People in Need of Love
My title for this blog is sappy, I know, but it's the best summary of humanity and my approach to life that I can possibly come up with. I firmly believe that is exactly what we all are: people in need of love. And not just the romantic kind. I mean brother-to-brother, sister-to-sister love even when we are not family, even when we're separated by national or cultural boundaries. I mean parental love: the care and guidance given by a mother, father, or someone who fulfils that role and protects. I mean agape love: love at its ultimate, the love that is willing to sacrifice whatever it must for the best of others.
There are kinds of love in this world that are so often overlooked in pursuit of an emotional rush, or because we find expressing love awkward. That compassion and care for others is a kind of love that should be celebrated and freely expressed is buried under fear of offence, and the very real possibility of being made uncomfortable. I've kept my mouth firmly shut plenty of times when I actually knew it was right to try and say something helpful, or check if someone was okay. Plenty of times I've rebuffed a well-meaning word of encouragement with the lie "I'm fine," because I didn't know how to accept their kindness. The prospect of acknowledging need, and thereby weakness, has our hackles up.
As far as I see it, we've got a couple of problems, and the first is that we live in a society that doesn't tolerate what it sees as weakness. Is there any state of being that doesn't come in for ridicule and judgement from one party or another? If you're less strong or physically able you can get left out of sports and physical activities even in school - people assume you don't try hard enough, and those assumptions follow into adulthood. Those who struggle with academics, regardless of the teaching scenario or their personality type and learning styles etc, are labelled 'thick', 'stupid', 'a failure'. Those who carry 'extra' weight for whatever reason are vilified for a lack of self control; people assume that they are lazy.
The young are dismissed for a lack of experience, and the old are dismissed as out-of-date. Women are told they have equality with men but are discriminated against in work and society for having children, not having children, having a career as well, staying at home with kids, wearing certain clothes. Men are assumed to be bullish, brutish, unintelligent, incapable of doing more than one things at once, not a 'proper man' if they are short/unbearded/single/etc. Whatever it is, you can be sure someone has a problem with it.
We have labelled our differences as weaknesses, and frankly, there just is no safe ground - some sector of society will always be pulling down another. With this to contend with, is it any wonder we have learned to put up a front of "I'm fine", and never admit we might be struggling? Is it any wonder that we hesitate to offer help, in case we offend someone by implying that they can't cope? Is it any wonder that changing ourselves somehow might seem like our best chance of securing love of any kind?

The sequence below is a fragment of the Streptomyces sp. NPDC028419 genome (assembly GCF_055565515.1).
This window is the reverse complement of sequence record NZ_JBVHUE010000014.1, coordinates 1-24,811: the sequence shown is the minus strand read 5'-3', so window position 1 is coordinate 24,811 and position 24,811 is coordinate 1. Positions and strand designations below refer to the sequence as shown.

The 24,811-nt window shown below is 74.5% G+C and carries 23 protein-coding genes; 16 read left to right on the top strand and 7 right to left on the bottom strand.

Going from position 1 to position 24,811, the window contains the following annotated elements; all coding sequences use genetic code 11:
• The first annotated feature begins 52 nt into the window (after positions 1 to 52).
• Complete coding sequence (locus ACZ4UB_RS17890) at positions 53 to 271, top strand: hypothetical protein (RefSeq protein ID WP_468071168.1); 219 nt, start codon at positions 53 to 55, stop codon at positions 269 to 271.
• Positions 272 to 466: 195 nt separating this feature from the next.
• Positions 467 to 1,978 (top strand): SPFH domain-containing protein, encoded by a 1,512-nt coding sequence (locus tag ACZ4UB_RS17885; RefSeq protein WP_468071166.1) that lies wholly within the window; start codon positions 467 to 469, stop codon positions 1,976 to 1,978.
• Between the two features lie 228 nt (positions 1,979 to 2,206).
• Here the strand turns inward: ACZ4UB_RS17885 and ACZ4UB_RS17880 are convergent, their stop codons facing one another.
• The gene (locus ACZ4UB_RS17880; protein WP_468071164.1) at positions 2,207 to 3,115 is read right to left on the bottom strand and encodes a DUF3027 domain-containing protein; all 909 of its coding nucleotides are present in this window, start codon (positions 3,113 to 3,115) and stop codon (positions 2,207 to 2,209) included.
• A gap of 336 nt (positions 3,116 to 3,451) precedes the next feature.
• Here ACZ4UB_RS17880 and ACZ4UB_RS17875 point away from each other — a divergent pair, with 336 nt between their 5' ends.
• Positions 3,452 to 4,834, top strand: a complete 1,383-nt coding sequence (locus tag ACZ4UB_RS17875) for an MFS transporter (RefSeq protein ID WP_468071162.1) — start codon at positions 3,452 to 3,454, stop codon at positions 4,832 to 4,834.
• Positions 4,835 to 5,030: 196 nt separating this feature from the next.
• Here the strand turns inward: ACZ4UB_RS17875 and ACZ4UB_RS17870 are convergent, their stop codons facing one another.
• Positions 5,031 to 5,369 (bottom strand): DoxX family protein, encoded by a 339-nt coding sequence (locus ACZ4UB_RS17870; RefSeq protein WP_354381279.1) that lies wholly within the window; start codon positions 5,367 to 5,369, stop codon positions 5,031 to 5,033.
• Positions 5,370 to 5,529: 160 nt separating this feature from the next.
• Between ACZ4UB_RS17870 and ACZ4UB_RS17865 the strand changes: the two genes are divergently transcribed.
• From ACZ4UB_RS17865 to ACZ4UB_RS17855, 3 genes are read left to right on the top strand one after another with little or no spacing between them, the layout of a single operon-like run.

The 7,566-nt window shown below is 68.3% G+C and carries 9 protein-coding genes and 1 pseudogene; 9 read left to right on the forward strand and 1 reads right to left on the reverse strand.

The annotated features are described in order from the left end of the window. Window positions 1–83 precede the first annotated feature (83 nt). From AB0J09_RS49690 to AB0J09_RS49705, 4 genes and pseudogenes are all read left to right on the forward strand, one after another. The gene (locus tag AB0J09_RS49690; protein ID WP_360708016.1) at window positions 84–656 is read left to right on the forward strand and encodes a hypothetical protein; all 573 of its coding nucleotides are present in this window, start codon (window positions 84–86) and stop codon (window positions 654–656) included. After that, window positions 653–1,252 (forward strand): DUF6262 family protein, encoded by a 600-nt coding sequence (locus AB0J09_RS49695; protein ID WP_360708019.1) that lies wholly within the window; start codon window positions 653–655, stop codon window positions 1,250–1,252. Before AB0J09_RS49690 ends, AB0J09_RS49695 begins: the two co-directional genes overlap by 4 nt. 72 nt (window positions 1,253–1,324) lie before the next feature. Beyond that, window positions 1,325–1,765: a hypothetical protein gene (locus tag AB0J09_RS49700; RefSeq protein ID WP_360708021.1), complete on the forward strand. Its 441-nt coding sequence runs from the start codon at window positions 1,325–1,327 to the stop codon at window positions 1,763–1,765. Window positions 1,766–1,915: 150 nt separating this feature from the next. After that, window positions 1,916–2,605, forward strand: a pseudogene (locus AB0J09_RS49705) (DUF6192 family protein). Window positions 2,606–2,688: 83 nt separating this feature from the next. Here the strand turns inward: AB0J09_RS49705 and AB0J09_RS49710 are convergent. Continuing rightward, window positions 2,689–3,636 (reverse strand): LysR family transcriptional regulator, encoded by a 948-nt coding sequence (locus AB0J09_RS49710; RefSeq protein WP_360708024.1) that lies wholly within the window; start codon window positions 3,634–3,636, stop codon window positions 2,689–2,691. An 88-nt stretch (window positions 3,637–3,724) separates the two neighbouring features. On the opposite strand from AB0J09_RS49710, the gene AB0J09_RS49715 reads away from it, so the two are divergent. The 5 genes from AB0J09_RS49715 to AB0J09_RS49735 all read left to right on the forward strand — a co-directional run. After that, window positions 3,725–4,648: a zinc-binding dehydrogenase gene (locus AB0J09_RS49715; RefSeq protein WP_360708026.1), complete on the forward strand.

The second problem is the barriers created by the fact that we end up filing ourselves into categories in order to cope with this dog-eat-dog approach to life. We distance ourselves from things and situations that could hurt us. We want to be invulnerable; to show the haters that we've risen above their hate and prove that nobody's opinion matters except our own. It's an understandable reaction and sometimes a necessary one, but in the pursuit of strong individuality, do we lose our sense of community? When I put myself where people can't hurt me, I also put myself where they can't actively love me, either. When I stop seeing humanity as my brothers and sisters, I can detach from compassion, too.
Often I am so focused on my own life and on myself that I find it all too easy to overlook the needs of others, just like I ignore my own needs so that I don't have to open up and be vulnerable. I hate people knowing I can't handle something. I hate letting them see a weakness. But without acknowledging that weakness, after a while I can believe my own lie and start to act like I'm superior in some way.
This is what I find so dangerous, because a superiority complex easily breeds abuse of power. Gone is the understanding that we are all in this together, and in its place all sorts of uninformed judgements, which might not be openly expressed, influence every action and every choice not to act. When I let myself think I'm better, I lose my sense of place in humanity, and I fail to be of any use to anyone around me. I become a worse person. And I forget how to love.
I'm not saying all this because I'm trying to morally condemn society or individuals, or imply that my experience is the case for everyone. I'm just hoping that my honest thoughts on this subject might be of interest to some people, and as always with anything I write, that it may spark some constructive discussion. Personally I don't think that mankind is capable of perfect expressions of love in and of itself; I believe we need some help, and that the best form of love is divinely modelled. Plenty of you will disagree with me on that, I'm sure, but that's what I see as truth.
However, I also think that the potential for that perfect love lies within each one of us - the potential for thoughts and acts of respect, of genuine care, of compassion, of encouragement, and even of sacrifice. The acknowledgement of our shared humanity comes hand-in-hand with our responsibility to one another to attempt this love, even if we may fail. It is my sincere hope that I will learn to put this goal above that of my own comfort, realising that strength does not equal invulnerability, but the ability to overcome in spite of vulnerability.